Another typical class of targets includes files specific to popular Java frameworks, such as Spring and Struts. This is where escalation comes in handy. For example, you can easily detect the Spring framework by looking at the class names in WEB-INF/web.xml – if they start with org.springframework, the application uses Spring. Once this is established, you can try accessing files such as WEB-INF/applicationContext.xml and WEB-INF/-servlet.xml and continue to search for sensitive information, such as referenced configuration files. In the case of Struts, you can obtain the same type of information from the WEB-INF/classes/struts.xml, WEB-INF/classes/default.propertiesand WEB-INF/struts-config.xml files.

Go deeper inside by decompiling and guessing

In addition to finding sensitive information such as logins and passwords of other services, servers, or APIs, you can learn a lot by accessing the actual source code of a Java application. To do this, you can continue to exploit the path traversal vulnerability to download compiled files using loop then simply decompile the classes using tools like Java Decompiler Project or Jadx. With decompiled classes, you can find sensitive parameter values ​​and imports from other classes. Repeat this to download more classes, decompile them – and keep going until you find something interesting, like a configuration file that contains sensitive data.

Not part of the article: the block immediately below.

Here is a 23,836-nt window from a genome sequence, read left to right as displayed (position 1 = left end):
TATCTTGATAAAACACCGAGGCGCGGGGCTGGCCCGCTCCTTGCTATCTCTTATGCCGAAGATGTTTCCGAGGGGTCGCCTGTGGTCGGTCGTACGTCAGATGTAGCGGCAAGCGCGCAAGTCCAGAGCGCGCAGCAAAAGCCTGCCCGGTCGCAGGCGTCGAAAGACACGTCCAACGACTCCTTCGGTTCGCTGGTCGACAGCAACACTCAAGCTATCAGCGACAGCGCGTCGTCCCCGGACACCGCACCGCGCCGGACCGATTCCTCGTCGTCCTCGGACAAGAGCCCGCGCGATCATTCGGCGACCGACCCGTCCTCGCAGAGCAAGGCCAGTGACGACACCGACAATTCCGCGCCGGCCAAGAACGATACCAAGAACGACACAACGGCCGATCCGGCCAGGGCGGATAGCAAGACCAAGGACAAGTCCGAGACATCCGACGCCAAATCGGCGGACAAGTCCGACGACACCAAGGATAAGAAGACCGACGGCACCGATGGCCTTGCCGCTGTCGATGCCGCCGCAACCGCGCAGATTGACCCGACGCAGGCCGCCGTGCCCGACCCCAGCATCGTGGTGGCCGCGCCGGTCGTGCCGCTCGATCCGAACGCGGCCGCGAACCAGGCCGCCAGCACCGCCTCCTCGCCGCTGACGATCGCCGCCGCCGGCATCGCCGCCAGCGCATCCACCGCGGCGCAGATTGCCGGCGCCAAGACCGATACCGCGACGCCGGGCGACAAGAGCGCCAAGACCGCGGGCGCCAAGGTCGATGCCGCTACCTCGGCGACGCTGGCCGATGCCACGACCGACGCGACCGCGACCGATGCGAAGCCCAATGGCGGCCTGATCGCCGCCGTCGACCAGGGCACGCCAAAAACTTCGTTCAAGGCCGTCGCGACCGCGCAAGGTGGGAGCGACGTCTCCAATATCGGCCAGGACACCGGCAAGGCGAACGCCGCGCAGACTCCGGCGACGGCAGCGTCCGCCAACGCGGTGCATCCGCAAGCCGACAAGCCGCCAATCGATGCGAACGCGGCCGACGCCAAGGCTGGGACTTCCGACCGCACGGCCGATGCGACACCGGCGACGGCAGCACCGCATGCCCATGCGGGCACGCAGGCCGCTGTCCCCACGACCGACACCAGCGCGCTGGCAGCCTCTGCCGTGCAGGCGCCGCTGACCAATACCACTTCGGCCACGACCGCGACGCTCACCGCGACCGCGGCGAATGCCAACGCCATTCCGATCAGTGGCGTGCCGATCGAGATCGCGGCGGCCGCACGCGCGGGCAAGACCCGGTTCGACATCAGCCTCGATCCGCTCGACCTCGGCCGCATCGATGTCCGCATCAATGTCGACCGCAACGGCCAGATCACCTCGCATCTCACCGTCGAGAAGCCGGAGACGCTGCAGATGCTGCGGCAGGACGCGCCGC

Another method attackers and testers can use is to simply blindly guess common filenames and filepaths based on the servlet name. This is possible because many developers will use the same file locations and extensions, such as .Properties, changing only the name of the file. For example, if you have a servlet named sampleit is worth checking for the existence of files such as sample.xml and sample.propertiesalso looking for them in common subdirectories such as configuration, conf, Classes, ResourcesWhere library.

Put yourself in the attacker’s seat

Of course, the most effective way to detect path traversal vulnerabilities in Java for mitigation purposes is to perform penetration testing and think like a hacker. However, as you can see, once you get to blindly guessing multiple path combinations, manually testing all the possibilities becomes very tedious and time-consuming.

As one of the original creators of the Acunetix by Invicti web vulnerability scanner, Bogdan Calin naturally prefers to build a tool to automate these tedious activities. Our technical note is accompanied by a open source testing tool developed by Bogdan that you can use in your penetration testing to automate directory traversal attacks on Java applications. To learn more about using the tool and testing for Java path traversal vulnerabilities in general, see the full technical document Exploiting Path Traversal Vulnerabilities in Java Web Applications.

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*** This is a syndicated blog from the Security Bloggers Network of Invicti Written by Tomasz Andrzej Nidecki. Read the original post at: